To Waive or Not to Waive
I am not in a position to gauge whether Cathleen P. Black should or should not be granted a waiver from the normal credential required by NY State law in order to serve as New York City Schools Chancellor. That responsibility lies with New York Commissioner of Education. If she is qualified, she should receive the waiver. If she is not qualified, the waiver should not be granted. And yet, the actual conclusion regarding the granting of a waiver is neither the first alternative stated above nor the second.
I am not in a position to gauge whether Cathleen P. Black should or should not be granted a waiver from the normal credential required by NY State law in order to serve as New York City Schools Chancellor. That responsibility lies with New York Commissioner of Education. If she is qualified, she should receive the waiver. If she is not qualified, the waiver should not be granted. And yet, the actual conclusion regarding the granting of a waiver is neither the first alternative stated above nor the second. It seems she will be granted a waiver on condition she appoint an experienced schools’ educator as the chief academic officer of the City schools. But is she qualified or is she not qualified?
When I arrived at Hofstra many years ago, there were a number of tiny departments — one such department was Art History and Humanities. Yes there was already an Art department and yes, the Humanities person previously had a home in the English department. Why was this tiny four person department created? The answer is simple; there were personality conflicts in the Art Department and there was a difficult tenure case in the English department. The end result was that a new department was created which brought together the Art Historians, who were at odds with the Fine Arts faculty, and the Humanities faculty member who was the successful candidate for tenure in a very difficult tenure case in the English department. Rather than try to resolve these differences (and perhaps they could not be resolved) another department was created. With this new department came the inevitable extra costs including a part-time secretary and extra compensation for the Chair.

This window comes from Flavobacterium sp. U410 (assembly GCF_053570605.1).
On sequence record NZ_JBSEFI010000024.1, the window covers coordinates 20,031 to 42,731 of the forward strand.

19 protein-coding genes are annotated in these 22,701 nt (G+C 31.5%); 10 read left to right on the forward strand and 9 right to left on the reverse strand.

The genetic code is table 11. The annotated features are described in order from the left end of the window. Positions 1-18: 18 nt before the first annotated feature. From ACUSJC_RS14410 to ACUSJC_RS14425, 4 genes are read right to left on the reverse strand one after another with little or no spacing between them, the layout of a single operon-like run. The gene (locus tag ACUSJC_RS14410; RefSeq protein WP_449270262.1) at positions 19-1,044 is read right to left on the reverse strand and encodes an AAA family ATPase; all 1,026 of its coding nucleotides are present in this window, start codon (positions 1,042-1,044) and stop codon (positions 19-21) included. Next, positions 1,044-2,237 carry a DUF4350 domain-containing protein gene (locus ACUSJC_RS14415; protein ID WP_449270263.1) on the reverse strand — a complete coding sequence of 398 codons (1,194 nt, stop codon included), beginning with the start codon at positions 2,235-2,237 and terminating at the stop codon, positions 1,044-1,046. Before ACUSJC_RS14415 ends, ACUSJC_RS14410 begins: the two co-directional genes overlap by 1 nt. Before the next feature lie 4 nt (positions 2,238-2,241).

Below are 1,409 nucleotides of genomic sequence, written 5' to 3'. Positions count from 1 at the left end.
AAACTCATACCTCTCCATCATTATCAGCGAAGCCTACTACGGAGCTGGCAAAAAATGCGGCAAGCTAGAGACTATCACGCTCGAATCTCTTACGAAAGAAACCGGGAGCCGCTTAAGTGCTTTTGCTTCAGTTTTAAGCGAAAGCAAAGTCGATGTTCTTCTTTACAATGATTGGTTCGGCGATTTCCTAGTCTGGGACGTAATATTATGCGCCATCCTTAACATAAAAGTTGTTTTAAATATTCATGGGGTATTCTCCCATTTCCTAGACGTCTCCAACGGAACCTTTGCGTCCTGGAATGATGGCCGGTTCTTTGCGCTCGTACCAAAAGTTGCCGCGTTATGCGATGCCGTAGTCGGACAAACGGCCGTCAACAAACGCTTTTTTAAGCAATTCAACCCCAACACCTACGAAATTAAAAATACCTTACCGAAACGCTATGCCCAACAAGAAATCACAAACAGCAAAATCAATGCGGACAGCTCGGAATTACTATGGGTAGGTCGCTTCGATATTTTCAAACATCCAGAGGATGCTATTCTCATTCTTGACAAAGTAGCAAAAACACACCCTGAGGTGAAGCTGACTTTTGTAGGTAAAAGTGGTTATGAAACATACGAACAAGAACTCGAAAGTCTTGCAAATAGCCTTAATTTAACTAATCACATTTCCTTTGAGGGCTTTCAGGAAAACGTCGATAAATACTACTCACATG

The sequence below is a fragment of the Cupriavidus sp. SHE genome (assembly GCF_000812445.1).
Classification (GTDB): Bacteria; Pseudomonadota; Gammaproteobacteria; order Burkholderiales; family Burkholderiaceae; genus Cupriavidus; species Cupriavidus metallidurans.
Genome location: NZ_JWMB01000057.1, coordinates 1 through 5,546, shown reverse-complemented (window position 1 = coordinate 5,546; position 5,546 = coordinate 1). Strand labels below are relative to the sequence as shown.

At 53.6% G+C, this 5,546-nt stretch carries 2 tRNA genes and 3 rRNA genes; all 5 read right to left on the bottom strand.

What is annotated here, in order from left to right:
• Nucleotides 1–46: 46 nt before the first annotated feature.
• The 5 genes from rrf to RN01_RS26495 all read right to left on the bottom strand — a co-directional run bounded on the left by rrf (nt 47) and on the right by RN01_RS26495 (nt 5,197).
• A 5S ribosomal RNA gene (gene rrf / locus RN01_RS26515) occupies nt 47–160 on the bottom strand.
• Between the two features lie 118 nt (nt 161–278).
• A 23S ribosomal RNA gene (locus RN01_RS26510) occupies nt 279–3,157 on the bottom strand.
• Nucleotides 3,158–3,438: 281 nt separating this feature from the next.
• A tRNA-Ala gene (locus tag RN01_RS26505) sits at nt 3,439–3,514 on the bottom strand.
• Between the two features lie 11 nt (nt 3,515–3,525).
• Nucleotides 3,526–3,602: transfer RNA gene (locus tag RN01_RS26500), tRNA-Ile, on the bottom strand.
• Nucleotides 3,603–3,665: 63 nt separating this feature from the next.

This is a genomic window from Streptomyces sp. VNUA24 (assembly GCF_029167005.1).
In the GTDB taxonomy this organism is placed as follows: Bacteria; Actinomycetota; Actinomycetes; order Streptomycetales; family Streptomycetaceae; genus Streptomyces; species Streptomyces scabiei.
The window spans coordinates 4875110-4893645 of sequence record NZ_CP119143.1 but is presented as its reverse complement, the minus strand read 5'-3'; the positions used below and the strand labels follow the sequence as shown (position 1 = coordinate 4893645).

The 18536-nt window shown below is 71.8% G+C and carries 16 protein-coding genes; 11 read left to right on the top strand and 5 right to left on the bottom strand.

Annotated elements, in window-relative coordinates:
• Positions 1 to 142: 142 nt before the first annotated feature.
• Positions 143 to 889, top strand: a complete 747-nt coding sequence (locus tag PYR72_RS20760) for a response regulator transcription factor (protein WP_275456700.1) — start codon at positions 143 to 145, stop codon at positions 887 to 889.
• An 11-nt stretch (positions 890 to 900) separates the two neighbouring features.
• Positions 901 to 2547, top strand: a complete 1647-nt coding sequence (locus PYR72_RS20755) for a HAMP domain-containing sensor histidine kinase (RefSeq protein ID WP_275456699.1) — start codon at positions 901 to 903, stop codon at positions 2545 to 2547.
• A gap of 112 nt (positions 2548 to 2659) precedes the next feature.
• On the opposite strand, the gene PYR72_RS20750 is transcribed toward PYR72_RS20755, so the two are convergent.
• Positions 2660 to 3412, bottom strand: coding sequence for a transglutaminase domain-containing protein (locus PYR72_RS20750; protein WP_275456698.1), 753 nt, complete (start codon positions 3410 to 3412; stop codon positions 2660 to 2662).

A number of years later, when I became Dean of the Business School, I must admit I did something similar. The computer center at the time was not particularly responsive to faculty needs and I was unsuccessful in getting them to change. I traded in a new faculty line for a computer facilitator line. Computer applications were becoming more and more critical in the education of our students. Faculty needed support to build these applications into the curriculum. I couldn’t get the support needed from the Computer Center so I provided the support in a different way. I had no regrets then (and now) but there was a loss in terms of additional faculty.
There are often situations in education when confronting an issue is so difficult that we select a work around in order to resolve the situation. We are all aware of such situations on our campuses and many of us have been involved in creating these scenarios. In robust economic times, prosperity masks the actual costs involved. But we are not in a prosperous situation today and as I have stated in multiple blogs, most of higher education (and public K-12 education) is considerably constrained. We all need to stop creating cost increasing work arounds. And though it is easier said than done (and will likely take a lot of time and patience), we also need to dismantle some of the existing work arounds. It just makes good common sense that when resources are scarce we look first to trim those extra costs that will not adversely impact on the quality of education we provide our students.
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